LaHood lauds Senate for transit safety bill
| June 30, 2010 |
U.S. Transportation Secretary Ray LaHood yesterday commended the Senate Banking, Housing and Urban Affairs Committee for reporting out the Obama Administration’s transit safety bill, the first transit-specific safety bill ever sent to Congress by any administration, by a unanimous vote.
The bill now goes to the Senate floor.
Secretary LaHood applauded Committee Chairman Christopher Dodd, Ranking Member Richard Shelby and Subcommittee Chairman Robert Menendez for taking the first major step in passing the Administration’s Public Transportation Safety Act of 2010, a bill that would end the current prohibition against the Federal Transit Administration (FTA) from directly overseeing safety programs.
Secretary LaHood sent the Administration bill to Congress in December 2009.
“I want to thank the Banking Committee for working together to move this historic legislation forward,” said Secretary LaHood in a written statement. “Safety is the Department of Transportation’s number one priority and we look forward to working with the full Senate and House to get this bill passed and signed into law.”
Federal Transit Administrator Peter Rogoff called it a “milestone” as “the first major step in untying the hands of the Federal Transit Administration and allowing us to implement national safety standards.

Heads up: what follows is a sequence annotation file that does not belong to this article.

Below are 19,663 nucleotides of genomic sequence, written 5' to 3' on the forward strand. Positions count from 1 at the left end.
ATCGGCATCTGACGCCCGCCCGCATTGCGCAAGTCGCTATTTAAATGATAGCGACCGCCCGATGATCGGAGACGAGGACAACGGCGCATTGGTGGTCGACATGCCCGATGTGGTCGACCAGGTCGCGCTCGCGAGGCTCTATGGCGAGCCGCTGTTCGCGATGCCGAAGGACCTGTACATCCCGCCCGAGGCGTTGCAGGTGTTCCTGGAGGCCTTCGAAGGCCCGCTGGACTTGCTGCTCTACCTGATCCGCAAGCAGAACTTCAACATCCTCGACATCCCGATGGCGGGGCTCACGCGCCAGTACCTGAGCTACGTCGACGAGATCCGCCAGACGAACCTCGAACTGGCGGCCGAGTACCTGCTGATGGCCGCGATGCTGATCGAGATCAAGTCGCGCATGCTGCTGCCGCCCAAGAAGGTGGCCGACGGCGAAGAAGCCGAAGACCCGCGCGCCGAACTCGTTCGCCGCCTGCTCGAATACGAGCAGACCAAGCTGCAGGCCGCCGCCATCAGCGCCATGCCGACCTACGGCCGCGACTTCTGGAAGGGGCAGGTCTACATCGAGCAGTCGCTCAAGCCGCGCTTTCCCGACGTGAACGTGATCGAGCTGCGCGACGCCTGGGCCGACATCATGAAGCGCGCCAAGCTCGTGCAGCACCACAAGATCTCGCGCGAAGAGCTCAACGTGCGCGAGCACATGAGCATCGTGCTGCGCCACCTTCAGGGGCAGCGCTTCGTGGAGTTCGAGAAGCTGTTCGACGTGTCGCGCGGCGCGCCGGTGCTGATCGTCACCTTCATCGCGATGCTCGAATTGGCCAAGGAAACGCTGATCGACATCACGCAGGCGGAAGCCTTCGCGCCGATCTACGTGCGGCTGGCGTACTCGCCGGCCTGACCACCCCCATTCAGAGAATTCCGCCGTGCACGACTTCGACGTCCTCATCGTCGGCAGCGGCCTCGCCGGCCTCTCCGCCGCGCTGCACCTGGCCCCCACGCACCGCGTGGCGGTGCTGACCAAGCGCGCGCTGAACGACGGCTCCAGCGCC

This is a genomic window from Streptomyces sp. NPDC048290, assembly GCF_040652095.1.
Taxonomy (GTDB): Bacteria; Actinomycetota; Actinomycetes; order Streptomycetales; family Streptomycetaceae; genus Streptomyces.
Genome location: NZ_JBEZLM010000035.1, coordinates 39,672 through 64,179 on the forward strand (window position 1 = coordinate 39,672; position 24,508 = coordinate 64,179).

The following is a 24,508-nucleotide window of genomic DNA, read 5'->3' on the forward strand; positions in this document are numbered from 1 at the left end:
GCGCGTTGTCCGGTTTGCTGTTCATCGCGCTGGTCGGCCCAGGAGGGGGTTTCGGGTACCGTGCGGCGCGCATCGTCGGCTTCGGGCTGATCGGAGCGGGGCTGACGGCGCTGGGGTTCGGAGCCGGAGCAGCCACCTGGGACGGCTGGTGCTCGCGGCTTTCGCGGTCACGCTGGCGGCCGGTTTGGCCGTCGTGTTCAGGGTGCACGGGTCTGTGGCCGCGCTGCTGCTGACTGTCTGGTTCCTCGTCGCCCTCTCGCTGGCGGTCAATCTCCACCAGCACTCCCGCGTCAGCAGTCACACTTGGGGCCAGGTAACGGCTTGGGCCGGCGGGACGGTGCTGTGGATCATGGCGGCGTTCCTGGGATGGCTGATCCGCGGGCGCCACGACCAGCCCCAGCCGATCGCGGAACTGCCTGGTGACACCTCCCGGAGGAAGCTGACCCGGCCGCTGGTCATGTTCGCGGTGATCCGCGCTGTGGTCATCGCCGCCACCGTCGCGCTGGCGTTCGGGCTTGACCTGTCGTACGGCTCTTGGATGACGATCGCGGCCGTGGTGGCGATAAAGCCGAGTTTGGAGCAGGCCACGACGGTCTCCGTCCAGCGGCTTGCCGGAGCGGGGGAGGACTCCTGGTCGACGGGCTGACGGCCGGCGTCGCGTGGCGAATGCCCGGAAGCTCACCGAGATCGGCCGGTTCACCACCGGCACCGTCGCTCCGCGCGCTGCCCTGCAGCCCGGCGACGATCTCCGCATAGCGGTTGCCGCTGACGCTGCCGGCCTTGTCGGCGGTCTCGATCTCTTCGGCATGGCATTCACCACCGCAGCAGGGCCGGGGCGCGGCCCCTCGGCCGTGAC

“While transit is a safe way to travel, we still see too many preventable accidents, including fatal accidents,” Rogoff said. “We need these tools to ensure that transit remains safe as our systems age and experienced employees retire in increasing numbers.”
The legislation, if passed, will authorize the Department of Transportation to establish federal safety standards for rail transit systems, reversing a prohibition that has been in effect since 1965.
In addition to this bill, Secretary LaHood announced the formation of the Transit Rail Advisory Committee for Safety (TRACS) on June 23 of this year. The 20 individuals who will initially serve on TRACS represent all geographic regions in the U.S. and include experts from state transit agencies of all sizes, state safety oversight organizations, labor unions, and industry associations.
The recommendations of TRACS will help FTA develop new policies and practices and, should FTA be given authority to promulgate new transit safety requirements, new regulations for enhancing rail transit safety
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